Thursday

One To Get Started, Three 'Til We Go


Sometimes YouTube's "Recommended" panel yields gold: Couldn't resist posting this clip, as it combines two of my favorite things in the whole wide world.

Tuesday

4 Records, 2 Blurbs


Lazy or economical? You decide.

Pistol Annies, Hell on Heels > Miranda Lambert, Four the Record: I would despair that Miranda's fourth album is her least inspired, but a) the downturn from Revolution to Four the Record isn't nearly as steep as from the near-perfect Crazy Ex-Girlfriend to the only-fine Revolution; and b) there's Pistol Annies! Hell on Heels, Lambert's side-group debut with Ashley Monroe and Angaleena Presley, is spontaneous and quirky where Four the Record feels strained, it's a quick jolt of country-pop pleasure where Miranda's latest solo outing plods in places (especially toward the end). If, as Christgau suggests, the Pistol Annies are now Miranda's outlet for her hell-raiser "Kerosene"/"Gunpowder and Lead" side with the big Nashville ballads (e.g., "The House That Built Me") the default raison d'ĂȘtre of her solo albums, where does that leave the less neatly categorizable, middle-way (but not MOR) material that made up about half of Crazy Ex-Girlfriend (think: "Desperation," "Guilty in Here," "Famous in a Small Town"). Miranda, at her best, has more than two sides; I just hope her new work set-up doesn't change that.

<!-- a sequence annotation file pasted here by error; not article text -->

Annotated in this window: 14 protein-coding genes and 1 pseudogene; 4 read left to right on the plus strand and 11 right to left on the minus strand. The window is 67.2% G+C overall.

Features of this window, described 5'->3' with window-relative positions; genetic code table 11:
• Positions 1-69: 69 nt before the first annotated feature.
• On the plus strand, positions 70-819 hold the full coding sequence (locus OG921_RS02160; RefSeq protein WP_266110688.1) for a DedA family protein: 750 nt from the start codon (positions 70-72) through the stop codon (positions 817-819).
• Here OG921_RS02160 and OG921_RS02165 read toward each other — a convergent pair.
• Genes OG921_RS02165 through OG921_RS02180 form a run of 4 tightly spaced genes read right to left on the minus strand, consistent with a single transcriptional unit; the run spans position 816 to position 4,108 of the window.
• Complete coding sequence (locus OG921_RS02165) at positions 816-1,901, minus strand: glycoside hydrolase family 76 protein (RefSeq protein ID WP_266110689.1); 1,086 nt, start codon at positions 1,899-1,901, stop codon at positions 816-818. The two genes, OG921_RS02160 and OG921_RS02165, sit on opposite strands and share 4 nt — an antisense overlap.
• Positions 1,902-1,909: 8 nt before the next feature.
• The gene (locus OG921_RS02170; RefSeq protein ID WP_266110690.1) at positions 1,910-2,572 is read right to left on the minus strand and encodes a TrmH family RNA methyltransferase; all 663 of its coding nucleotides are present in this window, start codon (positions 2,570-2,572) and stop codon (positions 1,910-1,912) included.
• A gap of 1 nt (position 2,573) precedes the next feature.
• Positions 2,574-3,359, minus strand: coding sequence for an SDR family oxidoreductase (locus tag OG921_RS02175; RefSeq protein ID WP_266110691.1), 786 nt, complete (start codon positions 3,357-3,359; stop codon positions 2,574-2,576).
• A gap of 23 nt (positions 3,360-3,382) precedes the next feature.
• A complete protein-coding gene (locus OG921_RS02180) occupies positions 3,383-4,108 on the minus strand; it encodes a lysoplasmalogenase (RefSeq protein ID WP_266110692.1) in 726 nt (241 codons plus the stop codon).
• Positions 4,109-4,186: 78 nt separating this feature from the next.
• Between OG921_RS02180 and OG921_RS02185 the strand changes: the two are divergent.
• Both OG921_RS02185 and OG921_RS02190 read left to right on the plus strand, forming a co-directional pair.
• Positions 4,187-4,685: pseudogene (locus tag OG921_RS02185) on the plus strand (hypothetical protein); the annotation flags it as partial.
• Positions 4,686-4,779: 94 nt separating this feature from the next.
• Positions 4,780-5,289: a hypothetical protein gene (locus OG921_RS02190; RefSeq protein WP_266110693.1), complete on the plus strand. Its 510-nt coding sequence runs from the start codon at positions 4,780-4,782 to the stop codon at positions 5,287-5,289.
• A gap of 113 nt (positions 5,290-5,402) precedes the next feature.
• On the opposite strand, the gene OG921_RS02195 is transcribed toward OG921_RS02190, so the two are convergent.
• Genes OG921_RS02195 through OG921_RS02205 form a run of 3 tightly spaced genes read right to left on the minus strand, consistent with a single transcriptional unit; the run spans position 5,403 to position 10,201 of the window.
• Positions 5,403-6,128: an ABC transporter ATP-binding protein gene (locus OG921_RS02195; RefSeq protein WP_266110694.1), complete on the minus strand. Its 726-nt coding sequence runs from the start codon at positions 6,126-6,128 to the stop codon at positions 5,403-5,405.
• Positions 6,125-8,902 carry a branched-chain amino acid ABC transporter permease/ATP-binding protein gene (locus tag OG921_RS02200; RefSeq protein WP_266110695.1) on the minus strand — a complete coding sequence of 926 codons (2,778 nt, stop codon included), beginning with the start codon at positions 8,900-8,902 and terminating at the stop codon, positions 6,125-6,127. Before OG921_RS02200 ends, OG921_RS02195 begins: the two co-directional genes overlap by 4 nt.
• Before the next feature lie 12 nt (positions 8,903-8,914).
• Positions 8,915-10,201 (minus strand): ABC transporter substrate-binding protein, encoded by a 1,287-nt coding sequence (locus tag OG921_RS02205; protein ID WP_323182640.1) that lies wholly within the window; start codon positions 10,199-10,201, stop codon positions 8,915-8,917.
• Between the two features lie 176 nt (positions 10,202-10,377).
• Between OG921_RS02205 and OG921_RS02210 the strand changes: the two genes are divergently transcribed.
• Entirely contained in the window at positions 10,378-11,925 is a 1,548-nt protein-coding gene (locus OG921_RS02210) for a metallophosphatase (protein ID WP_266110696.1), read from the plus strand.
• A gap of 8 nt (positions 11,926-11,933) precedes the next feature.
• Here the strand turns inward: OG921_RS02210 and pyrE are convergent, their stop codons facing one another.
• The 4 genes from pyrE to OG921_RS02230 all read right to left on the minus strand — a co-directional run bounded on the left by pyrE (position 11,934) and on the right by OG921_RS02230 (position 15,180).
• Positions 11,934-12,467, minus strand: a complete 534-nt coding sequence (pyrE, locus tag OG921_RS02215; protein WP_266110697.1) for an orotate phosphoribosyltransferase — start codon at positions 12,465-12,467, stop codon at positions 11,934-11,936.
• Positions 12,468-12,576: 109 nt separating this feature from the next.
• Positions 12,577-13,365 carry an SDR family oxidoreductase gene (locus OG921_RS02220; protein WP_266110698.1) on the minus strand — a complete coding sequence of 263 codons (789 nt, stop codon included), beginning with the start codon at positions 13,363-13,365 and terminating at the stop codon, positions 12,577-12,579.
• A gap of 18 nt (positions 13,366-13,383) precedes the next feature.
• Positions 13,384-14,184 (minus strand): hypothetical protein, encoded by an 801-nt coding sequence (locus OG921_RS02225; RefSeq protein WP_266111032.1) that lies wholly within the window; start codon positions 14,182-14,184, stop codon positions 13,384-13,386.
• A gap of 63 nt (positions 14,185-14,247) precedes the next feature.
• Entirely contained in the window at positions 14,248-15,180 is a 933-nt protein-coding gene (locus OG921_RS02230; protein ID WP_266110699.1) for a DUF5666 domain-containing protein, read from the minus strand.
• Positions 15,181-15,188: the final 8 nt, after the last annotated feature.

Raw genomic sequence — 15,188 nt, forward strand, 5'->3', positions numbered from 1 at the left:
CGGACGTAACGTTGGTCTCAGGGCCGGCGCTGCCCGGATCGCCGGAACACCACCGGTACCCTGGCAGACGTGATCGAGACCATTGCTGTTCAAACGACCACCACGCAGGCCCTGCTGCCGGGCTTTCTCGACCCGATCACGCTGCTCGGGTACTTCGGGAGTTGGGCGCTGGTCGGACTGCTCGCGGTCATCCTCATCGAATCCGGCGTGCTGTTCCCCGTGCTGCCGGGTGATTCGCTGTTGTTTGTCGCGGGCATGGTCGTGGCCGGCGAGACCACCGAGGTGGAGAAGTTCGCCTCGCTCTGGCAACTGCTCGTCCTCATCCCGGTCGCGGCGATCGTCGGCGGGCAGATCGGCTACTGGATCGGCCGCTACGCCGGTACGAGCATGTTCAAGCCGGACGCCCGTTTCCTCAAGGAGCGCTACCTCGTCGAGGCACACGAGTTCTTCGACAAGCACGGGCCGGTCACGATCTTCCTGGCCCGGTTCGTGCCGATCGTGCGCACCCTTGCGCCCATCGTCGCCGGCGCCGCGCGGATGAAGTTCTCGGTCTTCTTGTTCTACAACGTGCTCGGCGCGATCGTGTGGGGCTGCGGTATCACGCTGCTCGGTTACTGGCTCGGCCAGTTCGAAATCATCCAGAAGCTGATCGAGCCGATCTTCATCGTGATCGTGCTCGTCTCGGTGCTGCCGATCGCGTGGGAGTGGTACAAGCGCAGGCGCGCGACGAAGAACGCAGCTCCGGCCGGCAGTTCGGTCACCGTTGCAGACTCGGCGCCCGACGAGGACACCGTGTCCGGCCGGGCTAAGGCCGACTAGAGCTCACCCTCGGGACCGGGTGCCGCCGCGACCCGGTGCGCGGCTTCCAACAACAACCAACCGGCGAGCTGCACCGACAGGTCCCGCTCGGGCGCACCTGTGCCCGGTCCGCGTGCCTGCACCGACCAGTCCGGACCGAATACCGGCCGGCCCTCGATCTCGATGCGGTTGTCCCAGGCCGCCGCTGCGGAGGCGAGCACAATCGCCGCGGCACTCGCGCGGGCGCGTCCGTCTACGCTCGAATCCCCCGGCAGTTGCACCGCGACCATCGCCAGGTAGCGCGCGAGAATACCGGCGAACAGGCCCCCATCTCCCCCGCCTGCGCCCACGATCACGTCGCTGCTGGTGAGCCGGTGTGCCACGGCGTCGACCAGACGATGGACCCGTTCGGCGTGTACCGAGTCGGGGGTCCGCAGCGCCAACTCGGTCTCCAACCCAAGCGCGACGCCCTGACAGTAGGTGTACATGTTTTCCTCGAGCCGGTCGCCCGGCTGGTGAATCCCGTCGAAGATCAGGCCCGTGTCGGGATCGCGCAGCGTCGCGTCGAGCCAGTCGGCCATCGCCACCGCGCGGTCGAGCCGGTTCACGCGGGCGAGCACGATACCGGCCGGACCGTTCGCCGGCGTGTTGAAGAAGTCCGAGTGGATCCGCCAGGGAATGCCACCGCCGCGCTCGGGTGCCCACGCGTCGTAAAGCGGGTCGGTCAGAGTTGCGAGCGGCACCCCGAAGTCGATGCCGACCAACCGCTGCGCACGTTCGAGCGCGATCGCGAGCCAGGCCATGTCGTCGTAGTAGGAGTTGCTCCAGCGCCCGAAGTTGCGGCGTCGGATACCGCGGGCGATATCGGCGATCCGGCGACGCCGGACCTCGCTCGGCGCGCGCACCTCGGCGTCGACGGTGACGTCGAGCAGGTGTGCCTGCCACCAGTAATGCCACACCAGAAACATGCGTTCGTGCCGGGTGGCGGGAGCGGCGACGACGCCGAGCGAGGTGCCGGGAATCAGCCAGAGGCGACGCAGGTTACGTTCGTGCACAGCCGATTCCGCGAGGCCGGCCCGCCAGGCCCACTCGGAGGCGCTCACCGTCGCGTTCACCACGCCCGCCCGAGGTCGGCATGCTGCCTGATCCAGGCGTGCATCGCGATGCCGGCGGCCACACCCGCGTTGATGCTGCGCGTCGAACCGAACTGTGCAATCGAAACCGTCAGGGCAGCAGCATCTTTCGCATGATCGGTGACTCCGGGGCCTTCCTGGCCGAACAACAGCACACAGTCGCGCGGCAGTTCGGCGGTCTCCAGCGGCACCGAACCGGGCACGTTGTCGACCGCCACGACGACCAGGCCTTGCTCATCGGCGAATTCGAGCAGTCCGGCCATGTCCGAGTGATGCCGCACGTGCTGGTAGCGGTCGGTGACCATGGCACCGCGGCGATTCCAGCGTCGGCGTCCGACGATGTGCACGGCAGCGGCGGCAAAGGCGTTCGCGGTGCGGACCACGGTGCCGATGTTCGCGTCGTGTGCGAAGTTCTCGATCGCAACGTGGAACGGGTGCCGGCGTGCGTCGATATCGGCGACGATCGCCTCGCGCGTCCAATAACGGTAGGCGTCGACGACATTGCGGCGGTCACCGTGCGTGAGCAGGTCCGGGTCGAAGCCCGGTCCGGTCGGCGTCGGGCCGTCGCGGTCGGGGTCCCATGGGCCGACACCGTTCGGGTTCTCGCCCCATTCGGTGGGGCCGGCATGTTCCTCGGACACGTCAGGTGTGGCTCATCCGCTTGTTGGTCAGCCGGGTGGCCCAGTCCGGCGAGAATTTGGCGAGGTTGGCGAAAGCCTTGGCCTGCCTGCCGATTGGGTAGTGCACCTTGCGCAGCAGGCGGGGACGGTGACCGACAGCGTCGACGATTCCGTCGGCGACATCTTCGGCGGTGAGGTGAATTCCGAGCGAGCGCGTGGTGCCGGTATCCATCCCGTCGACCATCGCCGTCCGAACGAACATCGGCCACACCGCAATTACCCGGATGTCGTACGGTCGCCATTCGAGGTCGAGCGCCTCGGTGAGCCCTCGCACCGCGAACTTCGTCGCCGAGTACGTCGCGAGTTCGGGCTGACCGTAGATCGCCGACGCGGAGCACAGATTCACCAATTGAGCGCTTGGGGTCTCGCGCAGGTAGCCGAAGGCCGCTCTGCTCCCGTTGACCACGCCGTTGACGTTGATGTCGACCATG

Sorry 4 the Wait > Tha Carter IV I like Tha Carter IV more than a lot of Lil Wayne fans do, and I've totally come around "How to Love," which at first I didn't care for; the part where Wayne sings, "You seen a lot of crooks and them crooks still crooks," such a basic line on paper, tickles the ear in such an unexpected way. And it's actually poignant, too. But the formula that dictates that Wayne's mixtapes will always be better showcases for his specific genius than his studio albums are holds true post-prison. There's a sense on his best mixtapes--Da Draught 3, Tha Carter III mixtape, and now Sorry 4 the Wait--that virtually anything could happen at any moment; see, for example, the title track on this new one, where Wayne raps over "Rolling in the Deep." That delirious sense of possibility is what's mostly absent from his studio albums, even when they're very good (Tha Carter's II and IV) or great (III).